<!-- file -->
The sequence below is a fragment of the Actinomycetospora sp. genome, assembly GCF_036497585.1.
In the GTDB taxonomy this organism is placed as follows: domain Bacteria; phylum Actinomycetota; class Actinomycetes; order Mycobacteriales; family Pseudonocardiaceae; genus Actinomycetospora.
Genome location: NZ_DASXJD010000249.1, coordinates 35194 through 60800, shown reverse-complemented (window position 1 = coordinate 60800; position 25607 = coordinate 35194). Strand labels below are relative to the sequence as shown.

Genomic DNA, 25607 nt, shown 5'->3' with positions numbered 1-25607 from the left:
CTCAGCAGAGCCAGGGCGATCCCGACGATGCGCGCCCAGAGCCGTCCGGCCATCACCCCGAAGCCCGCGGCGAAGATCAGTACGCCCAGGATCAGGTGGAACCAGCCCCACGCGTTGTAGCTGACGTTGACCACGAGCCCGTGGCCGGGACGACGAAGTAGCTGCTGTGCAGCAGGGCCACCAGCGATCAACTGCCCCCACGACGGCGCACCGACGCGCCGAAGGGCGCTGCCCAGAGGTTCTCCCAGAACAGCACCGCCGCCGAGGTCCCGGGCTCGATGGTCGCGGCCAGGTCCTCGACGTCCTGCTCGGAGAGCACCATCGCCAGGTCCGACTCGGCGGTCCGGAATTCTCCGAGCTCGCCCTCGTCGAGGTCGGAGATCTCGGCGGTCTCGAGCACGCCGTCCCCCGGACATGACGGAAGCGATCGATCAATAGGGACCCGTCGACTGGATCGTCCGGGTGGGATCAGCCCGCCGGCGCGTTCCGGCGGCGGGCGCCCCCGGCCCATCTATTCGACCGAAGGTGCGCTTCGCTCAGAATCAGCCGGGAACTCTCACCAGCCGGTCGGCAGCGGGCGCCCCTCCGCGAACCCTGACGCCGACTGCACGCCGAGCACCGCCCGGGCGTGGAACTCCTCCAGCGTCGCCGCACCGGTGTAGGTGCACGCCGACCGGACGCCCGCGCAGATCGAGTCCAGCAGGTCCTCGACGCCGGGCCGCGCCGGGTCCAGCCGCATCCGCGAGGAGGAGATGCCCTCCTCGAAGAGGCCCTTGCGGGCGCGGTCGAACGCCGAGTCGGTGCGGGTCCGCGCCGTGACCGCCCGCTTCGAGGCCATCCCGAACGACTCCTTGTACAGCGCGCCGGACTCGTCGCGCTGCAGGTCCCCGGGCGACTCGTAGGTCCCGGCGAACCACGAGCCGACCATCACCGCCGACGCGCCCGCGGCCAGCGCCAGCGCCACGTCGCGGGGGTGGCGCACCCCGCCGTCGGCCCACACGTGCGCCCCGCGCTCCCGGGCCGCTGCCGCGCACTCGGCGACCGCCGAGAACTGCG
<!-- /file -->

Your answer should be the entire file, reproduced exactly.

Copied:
The sequence below is a fragment of the Actinomycetospora sp. genome, assembly GCF_036497585.1.
In the GTDB taxonomy this organism is placed as follows: domain Bacteria; phylum Actinomycetota; class Actinomycetes; order Mycobacteriales; family Pseudonocardiaceae; genus Actinomycetospora.
Genome location: NZ_DASXJD010000249.1, coordinates 35194 through 60800, shown reverse-complemented (window position 1 = coordinate 60800; position 25607 = coordinate 35194). Strand labels below are relative to the sequence as shown.

Genomic DNA, 25607 nt, shown 5'->3' with positions numbered 1-25607 from the left:
CTCAGCAGAGCCAGGGCGATCCCGACGATGCGCGCCCAGAGCCGTCCGGCCATCACCCCGAAGCCCGCGGCGAAGATCAGTACGCCCAGGATCAGGTGGAACCAGCCCCACGCGTTGTAGCTGACGTTGACCACGAGCCCGTGGCCGGGACGACGAAGTAGCTGCTGTGCAGCAGGGCCACCAGCGATCAACTGCCCCCACGACGGCGCACCGACGCGCCGAAGGGCGCTGCCCAGAGGTTCTCCCAGAACAGCACCGCCGCCGAGGTCCCGGGCTCGATGGTCGCGGCCAGGTCCTCGACGTCCTGCTCGGAGAGCACCATCGCCAGGTCCGACTCGGCGGTCCGGAATTCTCCGAGCTCGCCCTCGTCGAGGTCGGAGATCTCGGCGGTCTCGAGCACGCCGTCCCCCGGACATGACGGAAGCGATCGATCAATAGGGACCCGTCGACTGGATCGTCCGGGTGGGATCAGCCCGCCGGCGCGTTCCGGCGGCGGGCGCCCCCGGCCCATCTATTCGACCGAAGGTGCGCTTCGCTCAGAATCAGCCGGGAACTCTCACCAGCCGGTCGGCAGCGGGCGCCCCTCCGCGAACCCTGACGCCGACTGCACGCCGAGCACCGCCCGGGCGTGGAACTCCTCCAGCGTCGCCGCACCGGTGTAGGTGCACGCCGACCGGACGCCCGCGCAGATCGAGTCCAGCAGGTCCTCGACGCCGGGCCGCGCCGGGTCCAGCCGCATCCGCGAGGAGGAGATGCCCTCCTCGAAGAGGCCCTTGCGGGCGCGGTCGAACGCCGAGTCGGTGCGGGTCCGCGCCGTGACCGCCCGCTTCGAGGCCATCCCGAACGACTCCTTGTACAGCGCGCCGGACTCGTCGCGCTGCAGGTCCCCGGGCGACTCGTAGGTCCCGGCGAACCACGAGCCGACCATCACCGCCGACGCGCCCGCGGCCAGCGCCAGCGCCACGTCGCGGGGGTGGCGCACCCCGCCGTCGGCCCACACGTGCGCCCCGCGCTCCCGGGCCGCTGCCGCGCACTCGGCGACCGCCGAGAACTGCG